Guido of Cortona, Bl.
GUIDO OF CORTONA, BL.
Franciscan priest; b. Cortona, Tuscany, Italy, c. 1187; d. Cortona, June 12, 1247. A wealthy young bachelor, in 1210 he welcomed francis of assisi in his home with such kindness that the saint praised courtesy as one of God's qualities and prayed that Guido would join the new franciscan order. He did so after seeing Francis in levitation (cf. fioretti ch. 37 with note in R. Brown ed.). Guido founded the hermitage of Le Celle near Cortona and became an ascetical priest. Usually eating only one meal a day, he acquired fame for miracles reported in his vita: when gravely ill he was cured by water that he had changed into wine; he healed a priest's paralyzed arm; multiplied a widow's flour during a famine; and brought back to life a girl who had drowned in a well. St. Francis appeared to him twice in his last days. His cult was approved in 1583.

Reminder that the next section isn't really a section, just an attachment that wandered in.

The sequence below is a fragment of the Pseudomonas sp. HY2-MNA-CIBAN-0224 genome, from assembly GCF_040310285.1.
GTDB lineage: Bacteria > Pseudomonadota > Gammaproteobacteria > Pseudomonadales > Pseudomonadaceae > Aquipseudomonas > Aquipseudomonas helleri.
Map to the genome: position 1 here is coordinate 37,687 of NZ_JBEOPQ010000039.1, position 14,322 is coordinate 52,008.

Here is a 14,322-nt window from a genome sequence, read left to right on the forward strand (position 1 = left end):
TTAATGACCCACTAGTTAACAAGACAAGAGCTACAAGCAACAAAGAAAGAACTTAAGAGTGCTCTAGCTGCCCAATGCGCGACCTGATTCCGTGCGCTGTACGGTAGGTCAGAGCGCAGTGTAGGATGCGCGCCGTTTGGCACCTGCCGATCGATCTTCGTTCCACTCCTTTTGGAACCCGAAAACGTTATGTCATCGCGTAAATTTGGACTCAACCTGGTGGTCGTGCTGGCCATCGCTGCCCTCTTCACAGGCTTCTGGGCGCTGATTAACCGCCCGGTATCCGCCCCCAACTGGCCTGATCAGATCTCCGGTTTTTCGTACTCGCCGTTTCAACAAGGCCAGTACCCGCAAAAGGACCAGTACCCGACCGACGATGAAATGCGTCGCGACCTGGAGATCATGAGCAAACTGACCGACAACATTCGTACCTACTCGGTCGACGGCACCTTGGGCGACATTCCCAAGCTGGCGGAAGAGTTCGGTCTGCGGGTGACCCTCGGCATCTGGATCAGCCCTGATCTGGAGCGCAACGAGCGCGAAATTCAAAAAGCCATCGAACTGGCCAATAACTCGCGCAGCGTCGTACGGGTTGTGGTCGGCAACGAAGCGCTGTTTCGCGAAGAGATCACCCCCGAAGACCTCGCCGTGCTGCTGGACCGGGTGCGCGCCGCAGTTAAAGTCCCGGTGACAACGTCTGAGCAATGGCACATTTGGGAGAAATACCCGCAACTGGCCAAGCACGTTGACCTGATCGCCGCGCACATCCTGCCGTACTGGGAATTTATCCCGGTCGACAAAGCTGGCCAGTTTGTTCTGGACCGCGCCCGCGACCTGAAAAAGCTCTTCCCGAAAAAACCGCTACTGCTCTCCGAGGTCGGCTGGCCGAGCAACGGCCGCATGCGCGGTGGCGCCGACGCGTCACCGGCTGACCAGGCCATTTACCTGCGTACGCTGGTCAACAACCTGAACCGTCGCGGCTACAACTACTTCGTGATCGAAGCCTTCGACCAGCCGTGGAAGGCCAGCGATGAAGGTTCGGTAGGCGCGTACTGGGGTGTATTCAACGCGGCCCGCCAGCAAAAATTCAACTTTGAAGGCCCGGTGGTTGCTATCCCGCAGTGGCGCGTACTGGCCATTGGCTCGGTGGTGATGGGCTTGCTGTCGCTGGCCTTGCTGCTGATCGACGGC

Feast: June 16.
Bibliography: u. sernini cucciatti, La leggenda del beato Guido (Cortona 1900). Estudios franciscanos 11 (1913) 43–44. l. da cortona, Il primo convento francescano (Florence 1915). n. bruni, Le reliquie del beato Guido da Cortona (Cortona 1947). o. englebert, St. Francis of Assisi: A Biography, tr. e. m. cooper, 2d augm. ed. by i. brady and r. brown (Chicago 1966). w. forster, Lexikon für Theologie und Kirche, ed. j. hofer and k. rahner, 10 v. (2d, new ed. Freiburg 1957–65) 4:1268.